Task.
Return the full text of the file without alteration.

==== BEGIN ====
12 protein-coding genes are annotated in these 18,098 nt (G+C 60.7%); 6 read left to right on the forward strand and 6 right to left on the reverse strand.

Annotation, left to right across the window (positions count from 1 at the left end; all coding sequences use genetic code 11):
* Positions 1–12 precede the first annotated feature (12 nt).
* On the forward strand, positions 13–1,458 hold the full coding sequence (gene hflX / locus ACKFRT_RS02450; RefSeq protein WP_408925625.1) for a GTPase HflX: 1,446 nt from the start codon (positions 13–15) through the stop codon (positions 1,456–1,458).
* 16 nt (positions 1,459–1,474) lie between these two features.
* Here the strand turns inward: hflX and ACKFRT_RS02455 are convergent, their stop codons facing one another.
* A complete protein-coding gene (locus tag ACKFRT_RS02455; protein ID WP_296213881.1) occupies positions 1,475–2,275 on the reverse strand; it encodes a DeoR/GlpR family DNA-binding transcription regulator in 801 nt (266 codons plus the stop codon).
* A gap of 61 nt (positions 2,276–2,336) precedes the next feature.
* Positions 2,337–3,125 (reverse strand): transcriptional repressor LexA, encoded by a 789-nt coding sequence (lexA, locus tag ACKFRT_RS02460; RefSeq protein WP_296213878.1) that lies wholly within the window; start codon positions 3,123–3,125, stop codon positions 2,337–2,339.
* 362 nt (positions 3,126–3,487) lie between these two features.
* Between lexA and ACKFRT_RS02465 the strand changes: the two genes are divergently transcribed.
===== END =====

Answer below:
12 protein-coding genes are annotated in these 18,098 nt (G+C 60.7%); 6 read left to right on the forward strand and 6 right to left on the reverse strand.

Annotation, left to right across the window (positions count from 1 at the left end; all coding sequences use genetic code 11):
* Positions 1–12 precede the first annotated feature (12 nt).
* On the forward strand, positions 13–1,458 hold the full coding sequence (gene hflX / locus ACKFRT_RS02450; RefSeq protein WP_408925625.1) for a GTPase HflX: 1,446 nt from the start codon (positions 13–15) through the stop codon (positions 1,456–1,458).
* 16 nt (positions 1,459–1,474) lie between these two features.
* Here the strand turns inward: hflX and ACKFRT_RS02455 are convergent, their stop codons facing one another.
* A complete protein-coding gene (locus tag ACKFRT_RS02455; protein ID WP_296213881.1) occupies positions 1,475–2,275 on the reverse strand; it encodes a DeoR/GlpR family DNA-binding transcription regulator in 801 nt (266 codons plus the stop codon).
* A gap of 61 nt (positions 2,276–2,336) precedes the next feature.
* Positions 2,337–3,125 (reverse strand): transcriptional repressor LexA, encoded by a 789-nt coding sequence (lexA, locus tag ACKFRT_RS02460; RefSeq protein WP_296213878.1) that lies wholly within the window; start codon positions 3,123–3,125, stop codon positions 2,337–2,339.
* 362 nt (positions 3,126–3,487) lie between these two features.
* Between lexA and ACKFRT_RS02465 the strand changes: the two genes are divergently transcribed.